First-time buyers are opting for more detached houses and bigger properties compared to 2007, Accord Mortgages has found.
The proportion of buyers choosing a detached home has doubled from 6% before the economic downturn in 2007, to 12% in 2018. And the share of three and four-bedroom homes has grown from 52% to 61% over the same period.
Nitesh Patel, strategic economist for Accord Mortgages, said: “As the market has fluctuated, we’ve seen some significant changes to the profile of a first-time buyer.
“Rather than buy a small ‘starter home’, schemes such as stamp duty relief and Help to Buy have given first time buyers the financial support to choose larger properties and perhaps ‘future-proof’ their purchase.
“Coupled with the now widespread availability of 95% and 90% LTV mortgages, which did reduce following the economic downturn in 2008, it would seem those wanting to get on the property ladder now have ambitions to do so with a home which would have been seen as unobtainable to their parents or grandparents.
“Additionally, the wider availability of longer fixed term mortgages has also made it attractive for aspiring first-time buyers with the uncertainty around future interest rates.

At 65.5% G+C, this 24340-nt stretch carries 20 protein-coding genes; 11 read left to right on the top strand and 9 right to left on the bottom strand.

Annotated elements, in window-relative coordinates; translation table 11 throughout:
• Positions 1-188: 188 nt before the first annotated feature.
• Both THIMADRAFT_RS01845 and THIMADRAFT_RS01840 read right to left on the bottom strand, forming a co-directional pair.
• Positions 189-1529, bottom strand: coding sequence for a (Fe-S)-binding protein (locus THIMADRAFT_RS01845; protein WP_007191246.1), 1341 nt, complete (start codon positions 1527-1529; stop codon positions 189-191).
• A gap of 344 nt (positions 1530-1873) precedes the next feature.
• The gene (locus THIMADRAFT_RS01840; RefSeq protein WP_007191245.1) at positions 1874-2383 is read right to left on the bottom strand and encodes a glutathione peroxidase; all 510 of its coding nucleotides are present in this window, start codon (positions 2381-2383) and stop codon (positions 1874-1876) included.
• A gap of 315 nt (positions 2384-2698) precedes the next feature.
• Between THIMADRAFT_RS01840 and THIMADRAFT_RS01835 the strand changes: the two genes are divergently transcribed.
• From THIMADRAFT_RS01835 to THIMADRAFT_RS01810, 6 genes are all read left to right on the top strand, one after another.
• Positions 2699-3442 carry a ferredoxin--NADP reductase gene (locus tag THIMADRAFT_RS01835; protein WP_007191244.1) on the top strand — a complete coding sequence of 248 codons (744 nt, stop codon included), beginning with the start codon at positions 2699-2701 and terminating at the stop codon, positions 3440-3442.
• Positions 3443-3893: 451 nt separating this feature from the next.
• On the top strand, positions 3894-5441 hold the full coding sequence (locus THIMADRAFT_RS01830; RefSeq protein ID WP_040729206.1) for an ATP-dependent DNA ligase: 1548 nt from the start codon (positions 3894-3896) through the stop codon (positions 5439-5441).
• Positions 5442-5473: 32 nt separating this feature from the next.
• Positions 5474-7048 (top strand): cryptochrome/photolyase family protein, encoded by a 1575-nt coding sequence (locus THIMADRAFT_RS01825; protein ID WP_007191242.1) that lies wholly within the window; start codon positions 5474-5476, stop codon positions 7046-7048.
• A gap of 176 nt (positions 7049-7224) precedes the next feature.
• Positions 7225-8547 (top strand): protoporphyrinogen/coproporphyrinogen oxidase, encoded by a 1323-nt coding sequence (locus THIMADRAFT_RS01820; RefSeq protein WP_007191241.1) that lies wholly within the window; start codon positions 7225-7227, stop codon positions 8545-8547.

“This combined with a strong jobs market has seen first-time buyers now account for half of all house purchases compared with 36% in 2007.
“Whilst our data shows the average age of a first-time buyer has only increased slightly since 2007, it follows that as the life ‘milestones’ of getting married and having children are being achieved later, that the majority (a quarter) of first-time buyers are now in the older age group of 30-34 as people choose to focus on their careers, travelling and enjoying a mortgage-free lifestyle in their 20s.”
Jeremy Duncombe, director of intermediary distribution at Accord Mortgages, added: “Buying your first home is both an exciting and daunting prospect, whatever your age or choice of home.
“We know brokers offer invaluable advice to those wanting to get started and can discuss the various options available, as well as considering future plans to ensure the buyer has a product which will suit them for the full term.
“In the last 12 months, we have seen increased demand for our higher LTV products as well as good uptake of our Help to Buy and new build products, suggesting that the first-time buyer market is, and will remain, buoyant.”
In 2007 nearly half (46%) of all first-time buyer mortgages were for the purchase of a terraced house, while in 2018 this had reduced to a third (34%).
Whilst the average age of a first-time buyer has only slightly increased from 30 to 31 in the last 11 years, the majority of those entering the property market are now older, with a quarter of buyers in the 30-34 bracket in 2018, compared to just a fifth (20%) in 2007.
The analysis is based on data held by Accord on first-time buyer mortgages provided by the lender and its parent organisation, Yorkshire Building Society, between 2007 and 2018.